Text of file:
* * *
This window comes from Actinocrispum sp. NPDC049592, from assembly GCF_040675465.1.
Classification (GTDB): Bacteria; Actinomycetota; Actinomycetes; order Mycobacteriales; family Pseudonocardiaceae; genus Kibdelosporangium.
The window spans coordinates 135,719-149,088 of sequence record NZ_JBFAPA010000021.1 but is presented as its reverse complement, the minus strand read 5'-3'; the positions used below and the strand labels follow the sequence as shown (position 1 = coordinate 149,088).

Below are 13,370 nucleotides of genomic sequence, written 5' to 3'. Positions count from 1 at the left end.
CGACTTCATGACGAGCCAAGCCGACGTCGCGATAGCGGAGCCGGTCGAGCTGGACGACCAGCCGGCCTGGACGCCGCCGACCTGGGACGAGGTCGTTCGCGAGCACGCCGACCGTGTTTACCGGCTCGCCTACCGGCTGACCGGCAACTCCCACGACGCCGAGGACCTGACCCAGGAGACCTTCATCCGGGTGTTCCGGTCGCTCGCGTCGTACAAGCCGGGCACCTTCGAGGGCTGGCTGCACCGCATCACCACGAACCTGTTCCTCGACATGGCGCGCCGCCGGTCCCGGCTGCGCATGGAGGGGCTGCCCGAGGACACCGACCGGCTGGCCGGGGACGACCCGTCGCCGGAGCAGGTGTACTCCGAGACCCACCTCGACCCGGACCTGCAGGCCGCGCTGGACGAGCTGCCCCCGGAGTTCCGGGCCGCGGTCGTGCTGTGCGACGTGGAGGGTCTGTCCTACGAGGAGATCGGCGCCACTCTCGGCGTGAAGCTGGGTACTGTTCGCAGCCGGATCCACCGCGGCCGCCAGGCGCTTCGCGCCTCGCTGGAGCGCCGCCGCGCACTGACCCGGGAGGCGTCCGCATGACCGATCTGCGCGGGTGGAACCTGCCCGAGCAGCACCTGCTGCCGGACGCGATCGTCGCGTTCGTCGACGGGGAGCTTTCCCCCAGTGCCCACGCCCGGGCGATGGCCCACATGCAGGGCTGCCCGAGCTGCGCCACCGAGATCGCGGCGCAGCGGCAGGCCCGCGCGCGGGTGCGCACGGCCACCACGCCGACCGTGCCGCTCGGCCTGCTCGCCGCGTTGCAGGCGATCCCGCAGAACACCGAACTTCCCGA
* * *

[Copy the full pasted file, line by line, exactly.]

This window comes from Actinocrispum sp. NPDC049592, from assembly GCF_040675465.1.
Classification (GTDB): Bacteria; Actinomycetota; Actinomycetes; order Mycobacteriales; family Pseudonocardiaceae; genus Kibdelosporangium.
The window spans coordinates 135,719-149,088 of sequence record NZ_JBFAPA010000021.1 but is presented as its reverse complement, the minus strand read 5'-3'; the positions used below and the strand labels follow the sequence as shown (position 1 = coordinate 149,088).

Below are 13,370 nucleotides of genomic sequence, written 5' to 3'. Positions count from 1 at the left end.
CGACTTCATGACGAGCCAAGCCGACGTCGCGATAGCGGAGCCGGTCGAGCTGGACGACCAGCCGGCCTGGACGCCGCCGACCTGGGACGAGGTCGTTCGCGAGCACGCCGACCGTGTTTACCGGCTCGCCTACCGGCTGACCGGCAACTCCCACGACGCCGAGGACCTGACCCAGGAGACCTTCATCCGGGTGTTCCGGTCGCTCGCGTCGTACAAGCCGGGCACCTTCGAGGGCTGGCTGCACCGCATCACCACGAACCTGTTCCTCGACATGGCGCGCCGCCGGTCCCGGCTGCGCATGGAGGGGCTGCCCGAGGACACCGACCGGCTGGCCGGGGACGACCCGTCGCCGGAGCAGGTGTACTCCGAGACCCACCTCGACCCGGACCTGCAGGCCGCGCTGGACGAGCTGCCCCCGGAGTTCCGGGCCGCGGTCGTGCTGTGCGACGTGGAGGGTCTGTCCTACGAGGAGATCGGCGCCACTCTCGGCGTGAAGCTGGGTACTGTTCGCAGCCGGATCCACCGCGGCCGCCAGGCGCTTCGCGCCTCGCTGGAGCGCCGCCGCGCACTGACCCGGGAGGCGTCCGCATGACCGATCTGCGCGGGTGGAACCTGCCCGAGCAGCACCTGCTGCCGGACGCGATCGTCGCGTTCGTCGACGGGGAGCTTTCCCCCAGTGCCCACGCCCGGGCGATGGCCCACATGCAGGGCTGCCCGAGCTGCGCCACCGAGATCGCGGCGCAGCGGCAGGCCCGCGCGCGGGTGCGCACGGCCACCACGCCGACCGTGCCGCTCGGCCTGCTCGCCGCGTTGCAGGCGATCCCGCAGAACACCGAACTTCCCGA